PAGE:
What are non-fungible tokens?

Sarah Hammer of the Wharton School breaks down the basics of the new digital assets, which are growing in popularity.

Picture frame of a phone with the letters 'NFT' written on it.

Non-fungible tokens, or NFTs, are digital assets that are provably unique. They are linked to digital (and sometimes physical) content, providing proof of ownership. NFTs have many uses including artwork, digital collectibles, music, and items in video games.

And they’re one of the fastest-growing sectors in the crypto industry: NFTs, cryptocurrencies, tokens, and their classifications are multiplying in popularity and evolving right alongside cryptographic and blockchain technology.

Sarah Hammer, managing director of the Stevens Center for Innovation in Finance at the Wharton School, talks to Penn Today about what NFTs are, how they work, and how they’re being used.

For the uninitiated, what are NFTs?

NFTs are units of data stored on a blockchain. NFTs may be associated with digital files, such as photos, videos, and audio. Because each non-fungible token is uniquely identifiable, NFTs differ from cryptocurrencies, which are fungible. Common use cases for NFTs are art, music, games, and film.

When an NFT is minted or created, every sale of the NFT is recorded on a blockchain. This creates a ledger with information on ownership and price history. This record is known as provenance. Provenance is a core concept also known as custodial history within archival science.

Provenance can be used to help authenticate items. It provides contextual and circumstantial evidence for production or history of an item. It also makes it easier to own and sell digital content. In some ways, provenance is akin to the legal concept of chain of custody.

In the world of fine art, antiques, and antiquities, provenance is very important. It establishes the subject of the work of art, the artist, and the period of time. Provenance can therefore establish that a work of art is not a forgery, reproduction, or stolen. This can make an enormous difference in the value of an asset.

What are the steps to create an NFT?

The creation of an NFT is referred to as ‘minting,’ and it involves turning a digital file into a digital asset on the blockchain. The most common way to mint an NFT is on an NFT marketplace. There are many marketplaces on which an NFT can be minted, verified, exchanged, or burned (destroyed). One of the most common platforms is OpenSea, but there are many others as well.  

One thing to note, in order to create NFTs, you will need a wallet. Wallets are the applications that are used to store cryptocurrencies and NFTs. Your wallet needs to be compatible with the blockchain that your NFT is minted on. MetaMask and Coinbase are two popular wallets, but there are also others.

The creator uploads a file to the marketplace, assigns a title and a subtitle, adds a description, sets up royalties (payable to the creator), and lists the NFT for sale. Once the NFT is minted, the token is transferred to the wallet. The process has now turned the digital file into a crypto asset that can be traded on a digital marketplace.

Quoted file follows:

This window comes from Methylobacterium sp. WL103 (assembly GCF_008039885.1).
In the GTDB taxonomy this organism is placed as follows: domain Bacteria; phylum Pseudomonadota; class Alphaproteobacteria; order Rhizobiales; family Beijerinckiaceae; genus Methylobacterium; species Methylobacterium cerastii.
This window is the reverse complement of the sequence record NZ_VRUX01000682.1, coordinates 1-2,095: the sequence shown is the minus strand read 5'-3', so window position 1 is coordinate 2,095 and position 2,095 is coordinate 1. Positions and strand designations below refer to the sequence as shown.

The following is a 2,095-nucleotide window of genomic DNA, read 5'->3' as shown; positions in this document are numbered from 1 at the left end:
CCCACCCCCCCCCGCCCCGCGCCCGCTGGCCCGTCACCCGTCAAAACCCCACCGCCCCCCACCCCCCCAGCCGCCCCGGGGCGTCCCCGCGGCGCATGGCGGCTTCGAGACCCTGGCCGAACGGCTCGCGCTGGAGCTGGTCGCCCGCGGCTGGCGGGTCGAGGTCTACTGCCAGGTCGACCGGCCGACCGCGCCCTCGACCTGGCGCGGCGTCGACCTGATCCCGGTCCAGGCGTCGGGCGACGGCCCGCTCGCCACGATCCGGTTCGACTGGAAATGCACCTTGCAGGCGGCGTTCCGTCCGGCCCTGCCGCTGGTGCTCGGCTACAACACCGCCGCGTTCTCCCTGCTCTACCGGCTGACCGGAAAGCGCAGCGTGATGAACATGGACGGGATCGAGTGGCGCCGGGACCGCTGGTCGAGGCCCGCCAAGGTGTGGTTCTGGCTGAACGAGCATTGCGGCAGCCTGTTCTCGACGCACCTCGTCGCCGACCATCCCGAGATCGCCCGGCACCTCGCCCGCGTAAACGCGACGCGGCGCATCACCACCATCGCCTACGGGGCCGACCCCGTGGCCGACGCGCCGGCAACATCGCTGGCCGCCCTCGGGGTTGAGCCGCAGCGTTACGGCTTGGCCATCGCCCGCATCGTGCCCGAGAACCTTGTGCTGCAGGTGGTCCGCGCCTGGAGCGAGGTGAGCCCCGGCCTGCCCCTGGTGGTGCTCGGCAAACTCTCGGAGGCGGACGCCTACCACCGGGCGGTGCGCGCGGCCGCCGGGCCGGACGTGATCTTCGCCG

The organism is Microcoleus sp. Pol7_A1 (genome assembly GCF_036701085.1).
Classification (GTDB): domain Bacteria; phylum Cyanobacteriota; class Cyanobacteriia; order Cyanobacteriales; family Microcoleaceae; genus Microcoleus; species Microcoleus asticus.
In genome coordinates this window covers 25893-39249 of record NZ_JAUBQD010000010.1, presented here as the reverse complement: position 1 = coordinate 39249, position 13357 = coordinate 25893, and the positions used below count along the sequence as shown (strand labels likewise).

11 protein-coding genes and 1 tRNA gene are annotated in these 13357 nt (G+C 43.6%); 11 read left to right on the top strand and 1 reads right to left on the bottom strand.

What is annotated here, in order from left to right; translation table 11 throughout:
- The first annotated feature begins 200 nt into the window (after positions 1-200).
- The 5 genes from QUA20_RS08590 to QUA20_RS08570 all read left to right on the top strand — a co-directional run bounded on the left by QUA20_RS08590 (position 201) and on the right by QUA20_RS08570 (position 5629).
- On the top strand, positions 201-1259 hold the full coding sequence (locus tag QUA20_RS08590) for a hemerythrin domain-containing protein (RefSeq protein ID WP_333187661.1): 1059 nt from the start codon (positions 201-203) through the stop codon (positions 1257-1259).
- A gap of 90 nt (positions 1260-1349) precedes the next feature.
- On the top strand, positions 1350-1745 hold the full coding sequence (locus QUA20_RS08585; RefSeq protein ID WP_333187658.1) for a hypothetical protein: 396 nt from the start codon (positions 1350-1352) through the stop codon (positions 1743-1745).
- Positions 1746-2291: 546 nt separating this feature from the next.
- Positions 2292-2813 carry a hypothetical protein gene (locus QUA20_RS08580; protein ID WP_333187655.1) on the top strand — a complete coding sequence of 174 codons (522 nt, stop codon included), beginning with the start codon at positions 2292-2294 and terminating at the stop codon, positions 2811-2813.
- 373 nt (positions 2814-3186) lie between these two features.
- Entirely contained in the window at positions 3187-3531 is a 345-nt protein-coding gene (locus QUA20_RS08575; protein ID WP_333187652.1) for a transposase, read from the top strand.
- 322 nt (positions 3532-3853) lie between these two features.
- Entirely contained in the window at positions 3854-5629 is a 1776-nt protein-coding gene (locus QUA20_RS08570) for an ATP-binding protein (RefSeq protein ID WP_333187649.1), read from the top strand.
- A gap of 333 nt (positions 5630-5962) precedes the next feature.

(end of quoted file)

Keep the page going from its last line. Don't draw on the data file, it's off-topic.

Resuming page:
How does one make an NFT for free?

There are transaction fees associated with NFTs. When users mint an NFT, they pay minting fees, called ‘gas fees,’ which refer to the cost of the computational effort to create the NFT on the blockchain network. On some platforms, users only pay minting fees or gas fees once, at the time they create the NFTs. Buyers then offset the gas fees.

What is the best platform for NFT?

There are many factors that go into choosing an NFT platform.  From the viewpoint of creators, there are ‘open-theme’ platforms where everyone can sign up as a creator, such as OpenSea and Rarible. There are also ‘exclusive open-theme’ platforms that require application and approval to become a creator, such as Nifty Gateway and Foundation. Finally, there ‘exclusive theme-specific platforms,’ where creators are integrated with platform owners and only pre-approved collections can be exchanged. Examples here include Dapper Labs (for NBA Top Shot) and Larva Labs (for Crypto Punks).

From the standpoint of consumers, other considerations may include the option to pay with fiat currency and the overall user experience.

Anything to add?

Importantly, not all of the data is stored on the blockchain because storing data is laborious and expensive. Therefore, a typical NFT is split into two separate entities, the ‘smart contract’ stored on blockchain, and the digital artwork itself. The smart contract merely references the artwork with a URL that points to it. The Inter Planetary Filing System hosts each URL on other computers connected to the global network.

Technically, any digital file can be used to create an NFT on a marketplace. However, if you use an NFT marketplace, you are limited to the file formats that are supported by that marketplace, such as JPEG. One other option if you are very technical is to write your own smart contract and deploy it to a blockchain, then mint your own tokens. Of course, this option is for very technical creators.

It’s also important to know that NFTs do not convey the intellectual property or copyright of the digital files. The NFT is proof of ownership that is separate from the copyright. But, a license can potentially be conveyed with the NFT. In addition, the smart contract associated with the NFT can be written to include royalties. Royalties are set at the time the NFT is minted and entitle the creator to a percentage of subsequent sales.